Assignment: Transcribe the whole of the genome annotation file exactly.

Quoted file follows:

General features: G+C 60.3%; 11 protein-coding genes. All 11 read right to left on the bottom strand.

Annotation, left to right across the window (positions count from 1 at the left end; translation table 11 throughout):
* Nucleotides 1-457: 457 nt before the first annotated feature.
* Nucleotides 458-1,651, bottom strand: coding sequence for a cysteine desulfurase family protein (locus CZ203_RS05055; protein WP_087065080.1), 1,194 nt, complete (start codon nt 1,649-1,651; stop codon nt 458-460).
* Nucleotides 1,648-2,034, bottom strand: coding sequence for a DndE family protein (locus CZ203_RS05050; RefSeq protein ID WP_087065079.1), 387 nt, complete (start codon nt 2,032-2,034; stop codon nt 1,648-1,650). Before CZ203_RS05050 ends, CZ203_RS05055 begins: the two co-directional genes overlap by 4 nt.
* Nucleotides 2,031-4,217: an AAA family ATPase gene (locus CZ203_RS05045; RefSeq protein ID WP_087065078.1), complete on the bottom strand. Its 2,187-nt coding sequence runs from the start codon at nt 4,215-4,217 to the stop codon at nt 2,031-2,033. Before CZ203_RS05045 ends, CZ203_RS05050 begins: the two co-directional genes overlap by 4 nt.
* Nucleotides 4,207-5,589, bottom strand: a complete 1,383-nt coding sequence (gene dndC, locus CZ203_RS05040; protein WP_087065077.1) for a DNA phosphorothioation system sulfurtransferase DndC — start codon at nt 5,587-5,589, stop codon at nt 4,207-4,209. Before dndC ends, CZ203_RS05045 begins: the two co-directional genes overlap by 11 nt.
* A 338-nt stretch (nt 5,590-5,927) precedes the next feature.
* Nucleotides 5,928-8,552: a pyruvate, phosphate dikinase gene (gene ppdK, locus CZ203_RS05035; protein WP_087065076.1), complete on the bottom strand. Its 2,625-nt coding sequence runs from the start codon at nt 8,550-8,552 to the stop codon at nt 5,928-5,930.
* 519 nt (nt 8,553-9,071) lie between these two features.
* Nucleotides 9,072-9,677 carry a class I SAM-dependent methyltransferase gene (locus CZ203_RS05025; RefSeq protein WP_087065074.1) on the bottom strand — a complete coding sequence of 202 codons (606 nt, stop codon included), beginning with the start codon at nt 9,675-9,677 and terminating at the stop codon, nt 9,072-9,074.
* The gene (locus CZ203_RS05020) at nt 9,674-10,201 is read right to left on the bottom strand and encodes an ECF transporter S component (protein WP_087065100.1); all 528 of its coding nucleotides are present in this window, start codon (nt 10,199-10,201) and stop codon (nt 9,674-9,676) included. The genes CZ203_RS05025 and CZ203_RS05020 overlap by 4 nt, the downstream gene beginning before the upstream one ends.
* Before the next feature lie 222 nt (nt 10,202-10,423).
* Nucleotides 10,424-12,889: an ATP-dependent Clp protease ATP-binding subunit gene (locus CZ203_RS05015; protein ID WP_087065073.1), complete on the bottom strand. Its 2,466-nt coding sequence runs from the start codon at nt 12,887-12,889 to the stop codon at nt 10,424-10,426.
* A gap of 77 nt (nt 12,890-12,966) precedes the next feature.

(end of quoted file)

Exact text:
General features: G+C 60.3%; 11 protein-coding genes. All 11 read right to left on the bottom strand.

Annotation, left to right across the window (positions count from 1 at the left end; translation table 11 throughout):
* Nucleotides 1-457: 457 nt before the first annotated feature.
* Nucleotides 458-1,651, bottom strand: coding sequence for a cysteine desulfurase family protein (locus CZ203_RS05055; protein WP_087065080.1), 1,194 nt, complete (start codon nt 1,649-1,651; stop codon nt 458-460).
* Nucleotides 1,648-2,034, bottom strand: coding sequence for a DndE family protein (locus CZ203_RS05050; RefSeq protein ID WP_087065079.1), 387 nt, complete (start codon nt 2,032-2,034; stop codon nt 1,648-1,650). Before CZ203_RS05050 ends, CZ203_RS05055 begins: the two co-directional genes overlap by 4 nt.
* Nucleotides 2,031-4,217: an AAA family ATPase gene (locus CZ203_RS05045; RefSeq protein ID WP_087065078.1), complete on the bottom strand. Its 2,187-nt coding sequence runs from the start codon at nt 4,215-4,217 to the stop codon at nt 2,031-2,033. Before CZ203_RS05045 ends, CZ203_RS05050 begins: the two co-directional genes overlap by 4 nt.
* Nucleotides 4,207-5,589, bottom strand: a complete 1,383-nt coding sequence (gene dndC, locus CZ203_RS05040; protein WP_087065077.1) for a DNA phosphorothioation system sulfurtransferase DndC — start codon at nt 5,587-5,589, stop codon at nt 4,207-4,209. Before dndC ends, CZ203_RS05045 begins: the two co-directional genes overlap by 11 nt.
* A 338-nt stretch (nt 5,590-5,927) precedes the next feature.
* Nucleotides 5,928-8,552: a pyruvate, phosphate dikinase gene (gene ppdK, locus CZ203_RS05035; protein WP_087065076.1), complete on the bottom strand. Its 2,625-nt coding sequence runs from the start codon at nt 8,550-8,552 to the stop codon at nt 5,928-5,930.
* 519 nt (nt 8,553-9,071) lie between these two features.
* Nucleotides 9,072-9,677 carry a class I SAM-dependent methyltransferase gene (locus CZ203_RS05025; RefSeq protein WP_087065074.1) on the bottom strand — a complete coding sequence of 202 codons (606 nt, stop codon included), beginning with the start codon at nt 9,675-9,677 and terminating at the stop codon, nt 9,072-9,074.
* The gene (locus CZ203_RS05020) at nt 9,674-10,201 is read right to left on the bottom strand and encodes an ECF transporter S component (protein WP_087065100.1); all 528 of its coding nucleotides are present in this window, start codon (nt 10,199-10,201) and stop codon (nt 9,674-9,676) included. The genes CZ203_RS05025 and CZ203_RS05020 overlap by 4 nt, the downstream gene beginning before the upstream one ends.
* Before the next feature lie 222 nt (nt 10,202-10,423).
* Nucleotides 10,424-12,889: an ATP-dependent Clp protease ATP-binding subunit gene (locus CZ203_RS05015; protein ID WP_087065073.1), complete on the bottom strand. Its 2,466-nt coding sequence runs from the start codon at nt 12,887-12,889 to the stop codon at nt 10,424-10,426.
* A gap of 77 nt (nt 12,890-12,966) precedes the next feature.